Wednesday, 1 February 2017
Internet user growth rate falls to 15% in Nigeria. cc @DrJoeAbah
Internet users’ growth rate in Nigeria and other parts of Africa has fallen, moving from 20 per cent as at end of 2015 to 15 percent by end of last year.
Internet Society, which disclosed this in its 2016 Global Internet Report, claimed the challenge was not peculiar to Africa alone. It disclosed that though the Internet passed the three billion user milestone in 2015, with just over 3.2 billion users worldwide by the end of the year.
The implication of the slowdown suggests that connecting the unconnected will take significant and concerted efforts.
According to Internet Society, while this highlights steady growth, there is work to be done to bring the Internet to everyone, particularly in certain regions, including Africa.
The Internet Society is a global cause-driven organisation governed by a diverse Board of Trustees that is dedicated to ensuring that the Internet stays open, transparent and defined by you (individuals).
The body noted that as of 2015, more than half the world’s population was not yet online, stressing that historical yearly double-digit growth levels in the number of users dipped to eight per cent in 2015. “The fact that growth rates keep falling with Internet penetration still below 50 percent is cause for alarm,” it stated.
According to Internet Society, it might be expected that Europe, with a leading 76 percent of the population online, could withstand a dip in growth rates to two percent.
“But Africa, which just surpassed 20 percent of the population online, has also seen growth rates fall significantly, albeit to 15 percent,” the report noted.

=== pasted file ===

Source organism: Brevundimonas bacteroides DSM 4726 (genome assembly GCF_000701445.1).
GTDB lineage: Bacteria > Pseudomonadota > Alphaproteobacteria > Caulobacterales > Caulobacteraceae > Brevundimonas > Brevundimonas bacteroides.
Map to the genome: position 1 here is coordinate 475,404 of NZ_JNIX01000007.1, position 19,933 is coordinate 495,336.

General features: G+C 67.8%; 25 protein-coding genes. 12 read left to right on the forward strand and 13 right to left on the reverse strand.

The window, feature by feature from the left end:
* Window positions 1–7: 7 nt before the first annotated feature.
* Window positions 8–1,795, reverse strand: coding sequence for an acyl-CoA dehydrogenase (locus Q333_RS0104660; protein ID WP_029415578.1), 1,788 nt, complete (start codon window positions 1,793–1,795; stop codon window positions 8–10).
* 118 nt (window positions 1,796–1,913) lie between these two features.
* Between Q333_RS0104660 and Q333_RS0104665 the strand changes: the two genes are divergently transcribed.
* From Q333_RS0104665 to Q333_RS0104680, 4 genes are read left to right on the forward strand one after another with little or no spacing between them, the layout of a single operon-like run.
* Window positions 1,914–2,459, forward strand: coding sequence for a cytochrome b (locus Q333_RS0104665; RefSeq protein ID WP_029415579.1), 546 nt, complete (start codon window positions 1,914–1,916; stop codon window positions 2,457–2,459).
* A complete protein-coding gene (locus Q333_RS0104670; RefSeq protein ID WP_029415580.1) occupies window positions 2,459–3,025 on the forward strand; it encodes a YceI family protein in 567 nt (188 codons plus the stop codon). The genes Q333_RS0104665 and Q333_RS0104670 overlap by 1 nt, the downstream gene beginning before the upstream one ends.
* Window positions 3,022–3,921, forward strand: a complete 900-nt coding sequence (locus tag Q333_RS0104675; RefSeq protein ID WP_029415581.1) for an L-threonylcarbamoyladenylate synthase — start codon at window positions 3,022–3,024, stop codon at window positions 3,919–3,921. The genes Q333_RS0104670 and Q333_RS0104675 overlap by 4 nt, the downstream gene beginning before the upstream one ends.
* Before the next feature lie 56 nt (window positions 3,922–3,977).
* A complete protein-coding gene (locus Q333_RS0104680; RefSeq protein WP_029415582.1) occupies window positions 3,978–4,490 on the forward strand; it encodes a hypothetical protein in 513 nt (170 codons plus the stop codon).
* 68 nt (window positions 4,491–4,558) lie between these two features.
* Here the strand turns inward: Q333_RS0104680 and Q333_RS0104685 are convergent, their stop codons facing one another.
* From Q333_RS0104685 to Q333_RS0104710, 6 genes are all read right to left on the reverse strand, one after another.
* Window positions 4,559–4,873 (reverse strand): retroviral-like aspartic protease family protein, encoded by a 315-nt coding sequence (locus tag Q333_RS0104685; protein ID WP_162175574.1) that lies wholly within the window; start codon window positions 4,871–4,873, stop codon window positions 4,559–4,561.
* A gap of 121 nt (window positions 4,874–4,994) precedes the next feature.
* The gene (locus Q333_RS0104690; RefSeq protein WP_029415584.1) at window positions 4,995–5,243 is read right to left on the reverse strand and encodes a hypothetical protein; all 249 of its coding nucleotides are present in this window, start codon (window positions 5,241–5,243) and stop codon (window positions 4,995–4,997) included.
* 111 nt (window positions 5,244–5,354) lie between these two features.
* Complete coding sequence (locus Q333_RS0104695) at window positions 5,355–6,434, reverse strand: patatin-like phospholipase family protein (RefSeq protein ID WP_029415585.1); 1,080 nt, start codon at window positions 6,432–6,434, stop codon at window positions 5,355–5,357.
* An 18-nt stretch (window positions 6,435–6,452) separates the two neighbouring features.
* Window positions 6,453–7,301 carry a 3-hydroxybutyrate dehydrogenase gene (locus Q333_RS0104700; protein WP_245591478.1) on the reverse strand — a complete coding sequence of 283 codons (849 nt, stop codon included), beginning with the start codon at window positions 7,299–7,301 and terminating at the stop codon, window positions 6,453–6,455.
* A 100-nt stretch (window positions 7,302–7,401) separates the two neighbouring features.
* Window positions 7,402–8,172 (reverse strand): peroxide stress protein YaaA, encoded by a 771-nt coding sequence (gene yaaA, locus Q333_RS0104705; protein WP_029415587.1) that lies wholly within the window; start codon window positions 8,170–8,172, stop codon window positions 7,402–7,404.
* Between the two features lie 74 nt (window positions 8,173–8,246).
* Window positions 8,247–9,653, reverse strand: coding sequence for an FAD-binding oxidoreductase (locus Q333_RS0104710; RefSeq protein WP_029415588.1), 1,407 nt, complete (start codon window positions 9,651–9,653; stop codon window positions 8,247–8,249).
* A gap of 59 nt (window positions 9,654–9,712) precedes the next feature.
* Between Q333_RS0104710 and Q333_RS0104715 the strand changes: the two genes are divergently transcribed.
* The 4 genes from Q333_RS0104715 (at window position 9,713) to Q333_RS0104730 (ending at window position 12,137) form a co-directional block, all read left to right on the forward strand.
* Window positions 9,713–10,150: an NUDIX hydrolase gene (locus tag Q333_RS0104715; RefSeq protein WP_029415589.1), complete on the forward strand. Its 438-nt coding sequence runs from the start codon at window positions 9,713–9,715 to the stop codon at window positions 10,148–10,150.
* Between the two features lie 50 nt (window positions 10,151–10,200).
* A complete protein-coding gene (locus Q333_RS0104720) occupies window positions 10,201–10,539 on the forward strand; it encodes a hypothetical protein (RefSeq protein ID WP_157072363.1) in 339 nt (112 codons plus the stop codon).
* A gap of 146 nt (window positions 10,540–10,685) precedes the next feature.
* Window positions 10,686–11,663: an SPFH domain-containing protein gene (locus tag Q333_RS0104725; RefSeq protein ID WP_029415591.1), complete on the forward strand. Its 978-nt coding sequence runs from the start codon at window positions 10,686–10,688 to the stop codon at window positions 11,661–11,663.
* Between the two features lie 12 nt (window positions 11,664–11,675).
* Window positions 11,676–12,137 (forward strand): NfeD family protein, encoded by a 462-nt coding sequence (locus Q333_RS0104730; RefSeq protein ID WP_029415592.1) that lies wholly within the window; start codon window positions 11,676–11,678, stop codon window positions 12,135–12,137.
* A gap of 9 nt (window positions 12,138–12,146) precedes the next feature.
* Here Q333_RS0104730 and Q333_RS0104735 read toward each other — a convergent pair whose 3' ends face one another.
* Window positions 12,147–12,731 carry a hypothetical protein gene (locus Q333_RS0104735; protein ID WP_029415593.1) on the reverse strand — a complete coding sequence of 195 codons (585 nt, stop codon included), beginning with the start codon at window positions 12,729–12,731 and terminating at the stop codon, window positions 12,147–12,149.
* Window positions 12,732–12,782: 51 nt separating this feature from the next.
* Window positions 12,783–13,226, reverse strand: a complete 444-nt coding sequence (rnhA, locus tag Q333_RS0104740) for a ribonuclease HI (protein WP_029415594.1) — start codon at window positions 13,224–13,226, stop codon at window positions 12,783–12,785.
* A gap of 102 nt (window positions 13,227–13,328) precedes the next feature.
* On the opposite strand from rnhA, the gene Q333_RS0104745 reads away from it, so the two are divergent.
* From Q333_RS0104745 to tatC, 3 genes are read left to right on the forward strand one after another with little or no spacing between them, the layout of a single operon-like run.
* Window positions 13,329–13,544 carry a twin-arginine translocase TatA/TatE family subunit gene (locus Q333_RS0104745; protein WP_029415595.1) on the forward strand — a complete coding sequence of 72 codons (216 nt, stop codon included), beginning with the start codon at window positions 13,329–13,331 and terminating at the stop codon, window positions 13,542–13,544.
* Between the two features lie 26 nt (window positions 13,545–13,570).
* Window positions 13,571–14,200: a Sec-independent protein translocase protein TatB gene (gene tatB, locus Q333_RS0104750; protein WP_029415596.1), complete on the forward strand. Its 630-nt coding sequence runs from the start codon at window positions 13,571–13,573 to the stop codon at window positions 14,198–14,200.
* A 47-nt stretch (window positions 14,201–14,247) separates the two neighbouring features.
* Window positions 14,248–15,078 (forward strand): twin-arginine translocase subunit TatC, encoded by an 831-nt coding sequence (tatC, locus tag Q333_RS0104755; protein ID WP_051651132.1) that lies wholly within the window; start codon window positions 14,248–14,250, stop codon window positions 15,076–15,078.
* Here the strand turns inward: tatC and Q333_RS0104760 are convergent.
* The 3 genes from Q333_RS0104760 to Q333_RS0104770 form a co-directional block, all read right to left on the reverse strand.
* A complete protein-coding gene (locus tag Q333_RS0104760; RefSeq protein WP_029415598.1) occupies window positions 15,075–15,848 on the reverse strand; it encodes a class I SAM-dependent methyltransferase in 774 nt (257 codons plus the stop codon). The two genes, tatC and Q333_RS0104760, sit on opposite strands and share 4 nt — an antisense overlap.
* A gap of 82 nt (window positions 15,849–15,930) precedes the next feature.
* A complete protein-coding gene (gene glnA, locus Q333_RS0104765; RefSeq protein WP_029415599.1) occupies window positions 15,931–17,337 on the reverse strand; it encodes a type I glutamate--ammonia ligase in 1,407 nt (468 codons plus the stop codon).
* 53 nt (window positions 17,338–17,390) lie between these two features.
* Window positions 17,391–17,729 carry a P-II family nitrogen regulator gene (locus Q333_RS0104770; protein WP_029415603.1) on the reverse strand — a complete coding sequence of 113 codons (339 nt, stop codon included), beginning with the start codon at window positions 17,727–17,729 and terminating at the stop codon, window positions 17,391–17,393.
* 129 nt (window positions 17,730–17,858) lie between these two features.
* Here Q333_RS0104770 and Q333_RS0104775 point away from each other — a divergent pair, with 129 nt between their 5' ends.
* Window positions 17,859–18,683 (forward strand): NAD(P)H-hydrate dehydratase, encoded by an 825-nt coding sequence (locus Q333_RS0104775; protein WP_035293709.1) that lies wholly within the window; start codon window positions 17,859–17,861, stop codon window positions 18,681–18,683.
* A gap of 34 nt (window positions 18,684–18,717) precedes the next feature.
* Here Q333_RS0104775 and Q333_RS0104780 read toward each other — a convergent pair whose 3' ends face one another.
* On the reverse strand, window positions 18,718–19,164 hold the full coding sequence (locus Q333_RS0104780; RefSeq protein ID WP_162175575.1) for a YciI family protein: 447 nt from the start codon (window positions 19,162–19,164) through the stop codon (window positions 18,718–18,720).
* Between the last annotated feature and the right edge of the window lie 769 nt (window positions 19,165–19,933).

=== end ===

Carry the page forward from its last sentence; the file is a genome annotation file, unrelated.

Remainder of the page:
Indeed, a check on the Nigerian Communications Commission (NCC) website, showed fluctuated growth pattern on the part of Internet users in Nigeria.
While as at January 2016, the country had 95.7 million, it fell to 93.6 million in February and further fell in March, April and May to 92.2 million; 91.1 million and 92.3 million respectively.
It fluctuated between 93.3 million and 91.8 million from June to December 2016.
Commenting on the slide, the President, National Association of Telecoms Subscribers of Nigeria (NATCOMS), Chief Deolu Ogunbanjo, in a telephone interview with The Guardian yesterday, said it was unfortunate that at a time like this, Nigeria and other country are experiencing a dip in penetration.
Ogunbanjo said as a nation, there is need to develop policies that would bring people online because it is going to be positive on the economy.
“A situation where the government is considering an increase in data price and an imposition of nine per cent Communication Service Tax (CST) on users should be discouraged totally. Once again, we are saying data price should fall,” he stated.
According to Internet Society, the slowdown in Internet growth rates, particularly in regions that were already falling behind the global average, lends urgency to the group’s objective to connect the unconnected.
It stated that there is evidence that existing users are increasingly concerned about privacy and security issues worldwide, and this may start to spill over to new users, who might become more reluctant to go online.
The report noted that there is an increase in data breaches, which also necessitated the issue of online trust.
“If people trust the Internet, they are more likely to use it. Trust is at the heart of the Internet economy, and more and more at the heart of economic growth. This lends urgency to our objective to promote and restore trust in the Internet.
“Users are increasingly aware of privacy and security issues in general, and specifically in relation to data breaches. The number of reported data breaches is increasing, while the full extent of breaches is unknown. The data shows the trend is for outside hackers to attack organisations to gather data for identity theft, which is a direct attack on the organisations’ users.”
According to Internet Society, these breaches have had an impact on users’ trust, stressing that privacy and security issues seem to weigh most heavily on those who are already online.
“That may be because they have some understanding of the implications of the personal information they are providing to online services, or because they already have had a direct experience with a data breach,” the report stated.